It was about one and a half years ago that I finally I arrived where I had always wanted to be and do what I had always wanted-- teach students, support small language communities and conduct research on African languages on my doorstep. The University of Cape Town and my new colleagues welcomed my efforts to establish the Centre for African Language Diversity-- CALDi as well as The African Language Archive-- TALA and I was recently appointed the Mellon Research Chair: African Language Diversity this initiative. The main aim of CALDi is to train young African scholars in descriptive linguistics and open up space for research into African languages at UCT with the hopes of countering the dominance of African linguistics outside the continent. It has been a great challenge for which my whole career has been a form of preparation...Read more
The Cambridge Handbook of Communication Disorders examines the full range of developmental and acquired communication disorders and provides the most up-to-date and comprehensive guide to the epidemiology, aetiology and clinical features of these disorders.
Lectures on the Science of Language: Volume 2
Delivered at the Royal Institution of Great Britain in 1863
Born in Germany and trained in Greek, Latin and Sanskrit, Friedrich Max Müller (1823–1900) settled at Oxford, where he would become the university's first professor of comparative philology. Best known for his work on the Rig Veda, he brought the comparative study of language, mythology and religion to a wider audience in Victorian Britain. His lectures at the Royal Institution, published in two volumes between 1861 and 1864, were reprinted fifteen times before the end of the century. Volume 2 contains the twelve 1863 lectures, in which Max Müller argues for the inseparability of the science of language from the science of the mind. He explores 'the body or the outside of language, the sounds in which language is clothed' as well as 'the soul or the inside' and its relation to mythology. Hugely successful at the time - George Eliot was particularly enthused - the lectures remain instructive reading in the history of linguistics.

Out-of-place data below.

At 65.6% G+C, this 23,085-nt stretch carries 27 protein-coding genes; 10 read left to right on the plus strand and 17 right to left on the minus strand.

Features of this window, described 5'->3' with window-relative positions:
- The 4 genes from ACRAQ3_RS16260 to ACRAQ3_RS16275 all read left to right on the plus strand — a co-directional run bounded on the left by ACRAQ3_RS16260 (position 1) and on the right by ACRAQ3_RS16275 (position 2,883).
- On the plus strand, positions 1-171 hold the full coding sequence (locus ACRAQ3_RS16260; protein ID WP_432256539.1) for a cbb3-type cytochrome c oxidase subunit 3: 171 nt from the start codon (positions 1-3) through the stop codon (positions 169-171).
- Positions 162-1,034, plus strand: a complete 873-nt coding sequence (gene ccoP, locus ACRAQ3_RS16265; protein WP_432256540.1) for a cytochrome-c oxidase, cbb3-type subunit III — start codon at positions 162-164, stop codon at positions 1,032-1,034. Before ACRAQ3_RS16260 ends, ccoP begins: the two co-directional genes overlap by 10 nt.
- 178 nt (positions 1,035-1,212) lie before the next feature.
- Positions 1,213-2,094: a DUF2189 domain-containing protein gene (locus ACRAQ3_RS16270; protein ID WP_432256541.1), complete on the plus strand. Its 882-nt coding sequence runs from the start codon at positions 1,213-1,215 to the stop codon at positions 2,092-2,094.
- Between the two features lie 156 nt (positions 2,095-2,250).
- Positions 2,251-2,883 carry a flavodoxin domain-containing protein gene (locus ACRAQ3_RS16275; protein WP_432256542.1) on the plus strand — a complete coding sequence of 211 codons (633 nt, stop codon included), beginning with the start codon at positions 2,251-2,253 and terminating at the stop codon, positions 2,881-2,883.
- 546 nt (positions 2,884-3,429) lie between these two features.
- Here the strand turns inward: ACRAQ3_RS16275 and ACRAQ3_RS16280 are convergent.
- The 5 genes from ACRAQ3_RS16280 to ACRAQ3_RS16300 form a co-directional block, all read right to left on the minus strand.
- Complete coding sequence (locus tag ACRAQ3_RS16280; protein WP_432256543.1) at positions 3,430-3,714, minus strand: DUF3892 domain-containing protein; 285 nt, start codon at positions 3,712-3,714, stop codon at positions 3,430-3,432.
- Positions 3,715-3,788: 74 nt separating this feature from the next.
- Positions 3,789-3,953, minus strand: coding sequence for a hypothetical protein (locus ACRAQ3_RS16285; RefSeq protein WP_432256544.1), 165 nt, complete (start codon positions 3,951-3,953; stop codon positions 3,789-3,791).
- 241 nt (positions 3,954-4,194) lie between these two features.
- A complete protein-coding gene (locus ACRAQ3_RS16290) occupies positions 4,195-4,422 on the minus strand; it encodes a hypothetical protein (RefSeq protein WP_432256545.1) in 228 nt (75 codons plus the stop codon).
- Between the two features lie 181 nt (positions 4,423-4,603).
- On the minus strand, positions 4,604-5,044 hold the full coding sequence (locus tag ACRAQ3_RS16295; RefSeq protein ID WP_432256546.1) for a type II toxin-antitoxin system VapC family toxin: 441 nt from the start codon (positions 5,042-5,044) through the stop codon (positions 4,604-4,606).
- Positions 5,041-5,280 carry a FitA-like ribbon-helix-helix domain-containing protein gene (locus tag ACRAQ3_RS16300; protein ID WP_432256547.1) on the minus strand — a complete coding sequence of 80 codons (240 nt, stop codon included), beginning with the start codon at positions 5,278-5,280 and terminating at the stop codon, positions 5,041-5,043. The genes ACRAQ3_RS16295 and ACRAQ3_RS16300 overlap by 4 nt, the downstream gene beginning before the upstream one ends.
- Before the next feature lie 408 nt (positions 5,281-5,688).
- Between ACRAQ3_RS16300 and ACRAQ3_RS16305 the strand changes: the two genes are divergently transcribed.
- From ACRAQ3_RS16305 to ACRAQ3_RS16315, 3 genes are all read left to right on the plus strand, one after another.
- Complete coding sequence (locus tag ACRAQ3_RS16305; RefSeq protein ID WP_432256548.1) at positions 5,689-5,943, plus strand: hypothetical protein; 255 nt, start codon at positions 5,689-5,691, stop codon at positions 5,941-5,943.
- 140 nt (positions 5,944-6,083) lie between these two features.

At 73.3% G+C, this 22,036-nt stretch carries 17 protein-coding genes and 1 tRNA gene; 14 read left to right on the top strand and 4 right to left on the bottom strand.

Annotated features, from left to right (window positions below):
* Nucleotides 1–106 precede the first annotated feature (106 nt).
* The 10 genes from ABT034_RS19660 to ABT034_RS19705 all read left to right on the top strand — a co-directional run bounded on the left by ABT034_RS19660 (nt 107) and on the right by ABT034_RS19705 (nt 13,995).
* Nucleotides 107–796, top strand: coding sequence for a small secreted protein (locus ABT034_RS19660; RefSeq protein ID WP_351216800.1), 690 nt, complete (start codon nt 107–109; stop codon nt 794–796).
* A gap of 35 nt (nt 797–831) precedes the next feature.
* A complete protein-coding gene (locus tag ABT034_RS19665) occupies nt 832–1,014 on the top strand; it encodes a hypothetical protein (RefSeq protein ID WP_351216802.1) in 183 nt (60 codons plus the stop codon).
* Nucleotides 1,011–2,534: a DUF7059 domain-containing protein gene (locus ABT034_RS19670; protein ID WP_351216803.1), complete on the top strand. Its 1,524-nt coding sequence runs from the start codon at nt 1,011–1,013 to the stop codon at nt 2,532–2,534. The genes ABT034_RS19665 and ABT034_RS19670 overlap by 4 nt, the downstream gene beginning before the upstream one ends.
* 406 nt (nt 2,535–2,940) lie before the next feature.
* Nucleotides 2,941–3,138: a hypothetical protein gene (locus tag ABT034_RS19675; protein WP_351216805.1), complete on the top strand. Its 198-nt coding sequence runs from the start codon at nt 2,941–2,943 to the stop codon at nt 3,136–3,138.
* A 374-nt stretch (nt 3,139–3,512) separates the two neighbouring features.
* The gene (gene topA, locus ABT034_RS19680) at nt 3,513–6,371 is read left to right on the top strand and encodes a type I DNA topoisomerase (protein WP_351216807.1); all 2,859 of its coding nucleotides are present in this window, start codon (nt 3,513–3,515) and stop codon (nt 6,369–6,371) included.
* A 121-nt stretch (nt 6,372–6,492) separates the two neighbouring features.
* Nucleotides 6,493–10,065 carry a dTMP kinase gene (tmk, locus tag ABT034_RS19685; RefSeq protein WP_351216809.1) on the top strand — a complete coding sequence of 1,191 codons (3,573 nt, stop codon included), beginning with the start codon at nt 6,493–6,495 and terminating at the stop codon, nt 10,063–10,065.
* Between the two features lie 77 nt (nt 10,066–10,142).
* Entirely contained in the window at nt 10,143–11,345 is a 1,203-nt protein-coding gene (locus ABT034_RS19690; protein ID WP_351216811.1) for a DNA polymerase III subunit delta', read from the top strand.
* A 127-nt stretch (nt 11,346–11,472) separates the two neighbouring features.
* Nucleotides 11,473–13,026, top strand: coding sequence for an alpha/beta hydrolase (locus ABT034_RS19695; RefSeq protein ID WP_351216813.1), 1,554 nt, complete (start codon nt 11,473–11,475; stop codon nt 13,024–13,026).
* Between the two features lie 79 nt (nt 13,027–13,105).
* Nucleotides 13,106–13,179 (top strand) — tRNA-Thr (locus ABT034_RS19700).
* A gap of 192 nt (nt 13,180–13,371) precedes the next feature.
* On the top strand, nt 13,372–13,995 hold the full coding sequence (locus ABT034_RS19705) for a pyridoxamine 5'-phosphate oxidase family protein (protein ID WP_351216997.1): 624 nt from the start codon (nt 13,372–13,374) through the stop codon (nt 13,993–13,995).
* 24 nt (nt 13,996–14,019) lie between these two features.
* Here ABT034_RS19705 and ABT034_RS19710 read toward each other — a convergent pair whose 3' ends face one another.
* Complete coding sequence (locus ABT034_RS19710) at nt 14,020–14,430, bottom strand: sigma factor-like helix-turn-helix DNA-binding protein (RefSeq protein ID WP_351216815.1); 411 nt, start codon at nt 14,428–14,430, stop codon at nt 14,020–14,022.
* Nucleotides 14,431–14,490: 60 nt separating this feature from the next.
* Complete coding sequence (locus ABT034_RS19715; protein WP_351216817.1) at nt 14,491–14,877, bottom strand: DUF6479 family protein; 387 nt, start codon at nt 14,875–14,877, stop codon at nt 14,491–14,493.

Preface; 1. Introductory lecture: new materials for the science of language, and new theories; 2. Language and reason; 3. The physiological alphabet; 4. Phonetic change; 5. Grimm's law; 6. On the principles of etymology; 7. On the powers of roots; 8. Metaphor; 9. The mythology of the Greeks; 10. Jupiter, the supreme Aryan god; 11. Myths of the dawn; 12. Modern mythology; Index.